Bronze Mettle

 She has sculpted for more than 40 years, has pieces in 86 public collections, and has been part of 327 group and solo exhibitions. Whew! Deborah Butterfield touts an impressive resume, but in Colorado she conquers when it comes to numbers. With 15 life-size sculptures weighing a ton apiece, “The Nature of Horses” at Denver Botanic Gardens is Butterfield’s largest exhibit yet. Saddle up as she shares with Modern In Denver the art of her equine relationship, the architecture of the exhibit, and her story of love, life, death, and grief. 


WORDS: Amy Phare IMAGES: Scott Dressel-Martin

When Deborah Butterfield paused from working on “The Nature of Horses” installation, we didn’t expect to talk about death, prayer, or bulldozers—let alone negotiations with chickens. But that’s the thing about Butterfield. Akin to her bronze, life-size sculptures, her depth extends far beneath the rich patina. Within minutes: stories of miles traveled, decades of deep-rooted relationships (with the horses, of course), and insight into her unbridled obsession. No small talk. Just wisdom, life, and that undying passion.

It’s what pulls you into her work—and what needs to be experienced first-hand by Coloradans at her Denver Botanic Gardens (DBG) exhibit through October 18. “It’s one thing to look at artwork—especially a digital representation of an art object that is meant to be experienced in person. To see just one representation of the horses, it’s like you’re only getting a sliver of what that artwork is about.

Move around to experience that 360 degree view as much as you can,” said Lisa Eldred, DBG Director of Exhibition, Art, and Interpretation. Adding to Butterfield’s talent is that she doesn’t use any preparatory sketches; she “draws” her horse sculptures with the wood in three dimensions. “I was so struck upon receiving all of them,” said Eldred. “It’s a celebration of the art form in and of itself, that 3D object.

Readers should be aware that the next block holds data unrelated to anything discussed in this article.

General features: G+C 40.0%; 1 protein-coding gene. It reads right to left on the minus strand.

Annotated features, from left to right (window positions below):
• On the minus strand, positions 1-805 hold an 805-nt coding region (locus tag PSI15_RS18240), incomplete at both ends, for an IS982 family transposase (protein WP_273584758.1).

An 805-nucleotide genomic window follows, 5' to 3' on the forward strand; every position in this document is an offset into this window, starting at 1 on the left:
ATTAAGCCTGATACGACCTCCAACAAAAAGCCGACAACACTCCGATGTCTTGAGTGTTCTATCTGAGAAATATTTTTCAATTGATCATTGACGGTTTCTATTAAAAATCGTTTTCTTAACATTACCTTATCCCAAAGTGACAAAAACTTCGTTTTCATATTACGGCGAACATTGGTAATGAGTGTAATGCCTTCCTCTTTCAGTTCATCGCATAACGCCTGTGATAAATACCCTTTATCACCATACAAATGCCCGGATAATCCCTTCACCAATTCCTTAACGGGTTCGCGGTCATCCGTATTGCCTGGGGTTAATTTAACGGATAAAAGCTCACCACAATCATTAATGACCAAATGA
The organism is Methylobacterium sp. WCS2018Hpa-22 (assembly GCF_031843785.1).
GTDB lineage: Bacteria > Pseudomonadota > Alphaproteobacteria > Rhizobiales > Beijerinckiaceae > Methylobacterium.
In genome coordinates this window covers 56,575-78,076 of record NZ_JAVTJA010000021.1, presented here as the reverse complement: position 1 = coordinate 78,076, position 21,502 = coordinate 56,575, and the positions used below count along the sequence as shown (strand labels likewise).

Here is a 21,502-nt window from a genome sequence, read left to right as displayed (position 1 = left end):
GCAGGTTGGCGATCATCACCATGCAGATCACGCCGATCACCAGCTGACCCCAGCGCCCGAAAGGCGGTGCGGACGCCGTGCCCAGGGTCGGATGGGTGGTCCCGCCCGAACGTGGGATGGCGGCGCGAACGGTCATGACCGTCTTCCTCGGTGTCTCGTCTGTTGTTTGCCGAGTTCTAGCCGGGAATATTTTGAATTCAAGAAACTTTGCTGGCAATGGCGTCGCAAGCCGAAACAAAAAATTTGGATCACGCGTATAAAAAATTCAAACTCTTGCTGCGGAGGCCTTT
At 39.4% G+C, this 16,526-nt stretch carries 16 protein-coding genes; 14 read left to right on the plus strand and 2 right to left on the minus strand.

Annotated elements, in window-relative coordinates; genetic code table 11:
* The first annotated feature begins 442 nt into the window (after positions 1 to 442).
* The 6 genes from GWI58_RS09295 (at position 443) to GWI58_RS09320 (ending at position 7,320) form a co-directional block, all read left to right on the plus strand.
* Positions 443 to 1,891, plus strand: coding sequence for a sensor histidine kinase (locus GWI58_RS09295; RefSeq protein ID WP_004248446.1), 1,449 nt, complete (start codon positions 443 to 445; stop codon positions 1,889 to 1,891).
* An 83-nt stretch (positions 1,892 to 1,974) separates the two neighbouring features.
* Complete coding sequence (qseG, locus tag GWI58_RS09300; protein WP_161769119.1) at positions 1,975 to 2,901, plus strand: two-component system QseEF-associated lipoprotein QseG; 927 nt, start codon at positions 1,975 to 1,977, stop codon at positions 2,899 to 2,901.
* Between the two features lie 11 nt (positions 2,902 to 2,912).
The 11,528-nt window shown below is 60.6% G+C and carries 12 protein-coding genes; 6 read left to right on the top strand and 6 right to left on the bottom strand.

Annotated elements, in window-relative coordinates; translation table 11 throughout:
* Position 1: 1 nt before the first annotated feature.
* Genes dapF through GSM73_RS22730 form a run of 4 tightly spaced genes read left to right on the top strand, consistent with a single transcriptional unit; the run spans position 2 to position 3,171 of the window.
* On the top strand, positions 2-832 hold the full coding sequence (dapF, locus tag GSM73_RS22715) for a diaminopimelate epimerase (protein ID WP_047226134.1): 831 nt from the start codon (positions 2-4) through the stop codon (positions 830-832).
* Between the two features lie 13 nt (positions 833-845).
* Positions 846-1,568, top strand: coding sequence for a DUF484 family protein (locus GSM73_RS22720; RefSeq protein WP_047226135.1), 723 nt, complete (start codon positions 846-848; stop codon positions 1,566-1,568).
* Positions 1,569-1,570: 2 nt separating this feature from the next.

At DBG, circumnavigate a Butterfield piece, and you’ll realize it’s more than a puzzle of sticks. Those materials have history. The sculpture, a story. That horse, it has a soul. And Butterfield wants you along for the ride. Read on as she tells the story—in her words.





DB portrait in Hawaii Feb 2015

I was born in the day of the Kentucky Derby when Ponder won, so I think it’s been my life question; I ponder horses. Even since before I could talk, it’s been the most important thing I’ve ever seen. I got my first horse in my 20s, and now I have 10 horses and three mules. My first horse sculpture was of my pregnant mare, and then my father died in 1977, and I did a piece about him: four big mud and stick pieces, which were set according to the points of the compass. In order to make the pieces, it was the coldest winter ever in Montana, with 3 feet of snow the whole time I was supposed to make it. I had to go to a nursery and use a pickaxe and get frozen dirt out of this pile, then go into the woods and break sticks out of trees, drag them out with my horse, put chains on my pick-up, and get them to my studio. It was 20 below for weeks, and I thought, this is about your dad, this is not supposed to be easy. Anyway, I had seen this book at the Art Institute of Chicago about a little Navajo girl being healed in a ceremony, and she’s sitting in the middle of this sand painting, and I thought I wanted to be her. I wanted to be healed after losing my dad.